Since returning from our year off, I have had many people tell me how much they hated me in the past year. And that hurts! But I get it – all they saw was pictures of beautiful European capitals, amazing food and drink, sailing with dolphins, then an endless camera roll of beautiful white sandy beaches, palm trees, happy-hour cocktails and Caribbean sunsets. I am sure that it all got pretty old when it was -20 in the middle of February. But the tables have turned, and now I am the one being tormented by my own photos. Every day, my social media feeds remind me that One Year Ago, I was somewhere amazing. Karma sucks!
A year ago, I was in Italy, eating a ridiculous amount of pasta and pizza, and drinking copious amounts of aperol spritzes and delicious Italian wine. Looking back at those pictures makes me want to drop everything and get on a plane. Maybe that explains the Italian kick I’ve been on lately. When planning our trip, I was a bit nervous about Italy. I had spent a lifetime hyping it up in my head. Would it live up to my expectations? It’s Italy—of course it did. It was everything I dreamed it would be, and more.
One of the surprises of the trip was how much I liked Verona, which may or may not have been influenced by the wonderful Soave wine tasting we crashed there (the Soave region makes dry white wines that match perfectly with—not surprisingly—Italian food – and we sampled tons of both!). It was during this tasting that we met Andrea Lonardi, oenologist, Chief Winemaker and COO of Bertani Domains, who invited us to his winery for a tour and tasting.
A couple of days later, we found ourselves weaving through the hilly countryside of Valpolicella in our trusty Fiat, en route to Cantina Bertani in the small town of Grezzana.
In typical Italian fashion, no one was there when we arrived at the pre-determined time. As it turned out, the harvest had just started, so Andrea was out in one of Bertani’s numerous vineyards and hurrying back to meet us at the winery. He arrived immaculately dressed yet with his pants rolled up in a completely laidback style that only the Italians can master.
Bertani is a long-standing producer in the region and has a strong reputation. It owns vineyards all across the Veneto region, including in the Soave, Valpolicella Valpantena and Valpolicella Classica wine regions. The two Valpolicella regions generally grow the same native grapes (corvina, rondinella and molinara), but are distinguished for geographical and historical purposes. Classica indicates the original centre of the winemaking region, while Valpantena (which means valley of all the gods) indicates the expanded area. Interestingly enough, Valpolicella, aka the valley of many cellars, boasts the second highest production in Italy after Chianti.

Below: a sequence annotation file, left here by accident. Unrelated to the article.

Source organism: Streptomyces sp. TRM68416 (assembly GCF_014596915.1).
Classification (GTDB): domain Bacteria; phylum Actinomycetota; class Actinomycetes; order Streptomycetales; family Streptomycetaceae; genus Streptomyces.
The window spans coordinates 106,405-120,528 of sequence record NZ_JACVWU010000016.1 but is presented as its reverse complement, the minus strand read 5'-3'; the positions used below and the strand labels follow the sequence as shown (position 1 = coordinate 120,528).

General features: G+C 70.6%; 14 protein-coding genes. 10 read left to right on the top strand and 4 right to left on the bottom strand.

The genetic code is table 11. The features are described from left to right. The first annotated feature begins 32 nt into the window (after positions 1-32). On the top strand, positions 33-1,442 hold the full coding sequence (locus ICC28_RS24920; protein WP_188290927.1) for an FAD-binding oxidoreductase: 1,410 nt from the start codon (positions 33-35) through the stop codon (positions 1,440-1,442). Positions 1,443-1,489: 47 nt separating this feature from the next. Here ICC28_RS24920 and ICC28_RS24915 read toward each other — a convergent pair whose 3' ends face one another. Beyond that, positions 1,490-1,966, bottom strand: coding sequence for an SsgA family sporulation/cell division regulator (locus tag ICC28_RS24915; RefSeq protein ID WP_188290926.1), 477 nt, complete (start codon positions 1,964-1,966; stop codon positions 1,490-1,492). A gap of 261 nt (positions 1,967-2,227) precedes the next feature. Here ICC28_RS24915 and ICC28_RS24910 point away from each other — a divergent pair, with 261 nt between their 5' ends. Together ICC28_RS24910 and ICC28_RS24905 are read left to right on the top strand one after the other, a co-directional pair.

Bertani has been making wines in Valpantena since 1857. The founders, brothers Giovan Battista and Gaetano Bertani, had spent time in France and returned to Verona intent on planting French vinifera varietals. In a time when sweet recioto wines were favoured in Italy, Bertani innovated by making a dry amarone, which they baptised Secco Bertani (secco is the Italian word for dry). They produced their first vintage in 1867 using both native and French grapes (corvina, cabernet sauvignon, syrah and sangiovese). Even in this first vintage, Bertani was set in its vision and its mission: to produce quality wines in all respects without regard for popular tastes, preferring to remain true to its roots.
[For a reminder on Valpolicella and Amarone, read this post!]
In the mid-nineteenth century, Bertani acquired its Tenuta Novare vineyards in the Valpolicella Classica region. In 1967 it produced its first vintage of amarone, despite the style not being popular at the time. Bertani continued to make amarone year after year, becoming a benchmark for the region. It wasn’t until 25 years later that amarone sales really took off. But Bertani has always done its own thing, paying no mind to trends. “We don’t care about the market” says Lonardi. And while the winemaking is steeped in tradition, Bertani is no detractor of modernity. Research and innovation is an important part of their brand. As is quality.